How to Encourage Your Teenager to Study



Encouraging your teenager to study is a task which at times may seem impossible. Whilst teenagers simply want to chill out and hang with their friends most of the time, studying for GCSEs is something that takes up a huge part of many teens’ lives and is significantly important for their future. Although it can be hard on parents to make their teenagers spend more time studying, you also know that it’s in their best interests and the work that they put in now can hugely impact how successful they are in later life. If your teen is having a hard time getting motivated to study and revise, here are some great ways in which you can encourage them.

Using Incentives

Sometimes, the hope of getting a good grade on their exams alone is not enough to motivate a teen to put in the amount of hours and work needed when studying for GCSEs and other qualifications. As a parent, a great way to help motivate your teen to study more is to use incentives, such as giving your teen driving lessons as a reward for doing well in an exam. For example, if your teen has exams coming up and needs a bit of encouragement to revise more, letting them know that if they get a good grade, you will pay for some driving lessons could be enough to motivate them to study harder and do their best. is a useful resource to recommend to teens getting prepared for their driving theory.

Study Groups

Arranging study groups for your teenager is another great way that you can support your child and help to motivate them as much as possible during their exam period. Since most teenagers have a group of friends at school who are all in the same boat when it comes to exams and studying, arranging get-togethers where your teen and their friends can all study together and work on homework tasks can be a good way to help them to feel more motivated and can work a lot better than studying on their own as there’s more opportunity for idea-swapping.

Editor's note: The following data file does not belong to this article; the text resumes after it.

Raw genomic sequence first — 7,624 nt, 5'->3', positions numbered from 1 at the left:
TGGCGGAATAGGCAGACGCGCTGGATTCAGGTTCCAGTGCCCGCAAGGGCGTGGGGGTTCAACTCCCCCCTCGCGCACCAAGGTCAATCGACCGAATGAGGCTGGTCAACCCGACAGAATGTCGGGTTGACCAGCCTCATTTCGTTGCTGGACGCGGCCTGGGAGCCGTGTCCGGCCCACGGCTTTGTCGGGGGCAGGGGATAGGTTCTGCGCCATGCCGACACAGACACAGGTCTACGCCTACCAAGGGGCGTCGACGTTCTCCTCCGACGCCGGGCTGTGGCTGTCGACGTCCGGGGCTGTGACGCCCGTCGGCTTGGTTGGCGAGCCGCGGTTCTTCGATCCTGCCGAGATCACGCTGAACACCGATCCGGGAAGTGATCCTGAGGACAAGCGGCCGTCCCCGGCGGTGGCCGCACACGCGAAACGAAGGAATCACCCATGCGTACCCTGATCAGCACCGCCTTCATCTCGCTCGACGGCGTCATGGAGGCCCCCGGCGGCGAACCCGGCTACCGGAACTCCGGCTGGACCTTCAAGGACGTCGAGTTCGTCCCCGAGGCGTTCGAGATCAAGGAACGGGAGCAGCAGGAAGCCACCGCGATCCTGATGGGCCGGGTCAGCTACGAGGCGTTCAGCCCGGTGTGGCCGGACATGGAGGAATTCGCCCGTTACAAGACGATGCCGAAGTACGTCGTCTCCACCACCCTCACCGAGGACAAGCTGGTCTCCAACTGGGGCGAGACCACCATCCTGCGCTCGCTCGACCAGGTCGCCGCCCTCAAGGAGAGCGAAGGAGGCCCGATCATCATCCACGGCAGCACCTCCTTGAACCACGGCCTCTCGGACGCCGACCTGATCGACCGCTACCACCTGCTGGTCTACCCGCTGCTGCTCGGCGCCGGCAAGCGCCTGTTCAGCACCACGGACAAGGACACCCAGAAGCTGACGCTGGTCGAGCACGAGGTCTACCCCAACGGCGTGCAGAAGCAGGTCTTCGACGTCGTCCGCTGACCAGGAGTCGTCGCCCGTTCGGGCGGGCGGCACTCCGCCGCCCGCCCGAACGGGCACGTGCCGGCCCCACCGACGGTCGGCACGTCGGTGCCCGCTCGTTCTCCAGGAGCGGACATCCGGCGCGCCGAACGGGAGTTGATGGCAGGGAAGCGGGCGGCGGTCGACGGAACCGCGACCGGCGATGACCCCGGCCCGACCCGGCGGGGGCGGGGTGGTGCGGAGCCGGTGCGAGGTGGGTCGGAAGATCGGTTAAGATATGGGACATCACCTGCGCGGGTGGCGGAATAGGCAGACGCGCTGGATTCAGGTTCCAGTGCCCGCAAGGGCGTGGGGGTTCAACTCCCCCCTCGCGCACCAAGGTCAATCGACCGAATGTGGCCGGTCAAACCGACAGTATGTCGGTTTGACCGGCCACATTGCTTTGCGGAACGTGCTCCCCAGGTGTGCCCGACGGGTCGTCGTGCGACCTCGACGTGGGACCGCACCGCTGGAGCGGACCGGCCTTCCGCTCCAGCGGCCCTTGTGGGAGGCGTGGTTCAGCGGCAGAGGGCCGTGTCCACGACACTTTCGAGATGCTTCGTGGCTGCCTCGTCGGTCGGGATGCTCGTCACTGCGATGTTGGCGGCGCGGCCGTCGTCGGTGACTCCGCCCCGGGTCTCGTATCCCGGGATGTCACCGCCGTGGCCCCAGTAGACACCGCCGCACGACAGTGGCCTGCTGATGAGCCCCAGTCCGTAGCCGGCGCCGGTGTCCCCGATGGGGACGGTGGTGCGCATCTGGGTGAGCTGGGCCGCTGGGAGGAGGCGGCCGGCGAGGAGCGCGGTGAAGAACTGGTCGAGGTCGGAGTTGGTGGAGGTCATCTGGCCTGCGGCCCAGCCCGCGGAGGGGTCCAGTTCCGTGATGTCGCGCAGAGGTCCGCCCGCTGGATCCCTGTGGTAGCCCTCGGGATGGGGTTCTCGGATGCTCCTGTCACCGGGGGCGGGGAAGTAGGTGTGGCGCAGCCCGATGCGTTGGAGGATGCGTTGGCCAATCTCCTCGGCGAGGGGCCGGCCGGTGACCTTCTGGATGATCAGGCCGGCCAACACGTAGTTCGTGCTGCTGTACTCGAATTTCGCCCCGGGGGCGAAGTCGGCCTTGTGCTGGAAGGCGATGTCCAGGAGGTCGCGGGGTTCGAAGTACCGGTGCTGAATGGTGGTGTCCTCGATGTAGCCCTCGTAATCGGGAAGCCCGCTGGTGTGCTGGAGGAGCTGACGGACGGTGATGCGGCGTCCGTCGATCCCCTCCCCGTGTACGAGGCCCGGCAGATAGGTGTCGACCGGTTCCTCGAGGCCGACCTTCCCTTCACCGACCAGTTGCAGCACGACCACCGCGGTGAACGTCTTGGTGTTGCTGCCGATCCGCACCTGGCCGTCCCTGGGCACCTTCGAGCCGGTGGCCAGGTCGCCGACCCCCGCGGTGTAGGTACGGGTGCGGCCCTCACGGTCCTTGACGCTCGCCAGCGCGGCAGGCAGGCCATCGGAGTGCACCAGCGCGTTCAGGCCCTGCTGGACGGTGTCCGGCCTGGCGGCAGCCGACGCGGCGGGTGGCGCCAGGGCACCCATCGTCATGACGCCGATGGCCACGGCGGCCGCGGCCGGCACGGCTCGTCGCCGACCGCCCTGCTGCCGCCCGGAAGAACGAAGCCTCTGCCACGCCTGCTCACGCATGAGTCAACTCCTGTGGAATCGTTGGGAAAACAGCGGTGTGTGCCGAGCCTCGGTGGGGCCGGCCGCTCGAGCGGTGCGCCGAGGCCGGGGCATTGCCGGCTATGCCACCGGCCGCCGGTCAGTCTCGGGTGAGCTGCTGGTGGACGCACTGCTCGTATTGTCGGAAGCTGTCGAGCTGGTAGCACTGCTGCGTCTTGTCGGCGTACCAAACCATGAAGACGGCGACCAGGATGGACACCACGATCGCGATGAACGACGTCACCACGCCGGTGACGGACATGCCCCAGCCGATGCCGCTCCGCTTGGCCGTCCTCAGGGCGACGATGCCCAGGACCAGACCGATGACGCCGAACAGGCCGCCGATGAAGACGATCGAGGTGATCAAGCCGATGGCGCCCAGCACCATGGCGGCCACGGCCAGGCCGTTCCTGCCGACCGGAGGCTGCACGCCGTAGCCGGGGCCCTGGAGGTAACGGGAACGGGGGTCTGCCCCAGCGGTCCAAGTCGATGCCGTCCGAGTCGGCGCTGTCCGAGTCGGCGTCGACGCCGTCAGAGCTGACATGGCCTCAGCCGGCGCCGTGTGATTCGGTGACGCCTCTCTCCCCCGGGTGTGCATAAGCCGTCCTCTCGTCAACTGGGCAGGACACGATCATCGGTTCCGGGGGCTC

Lend an Ear

If your teen is really demotivated when it comes to studying, don’t just assume that they’re being lazy or can’t be bothered. In some cases, teenagers find it difficult to study due to underlying problems, whether it be problems at school, issues with their relationships with their friends or even family problems at home. Talking to your teenager and asking if there is anything wrong which you can help with can help you get to the bottom of any potential reasons why they are finding it difficult to motivate themselves to study. If your teenager is usually quite motivated and needs little encouragement, a shift in behaviour and attitude when it comes to studying could be a sign that something more is wrong.

When it comes to studying, most teenagers will do what they can to avoid it. But, with so much at stake when it comes to important exams, it’s vital for parents to do their best to motivate their teens as much as possible.


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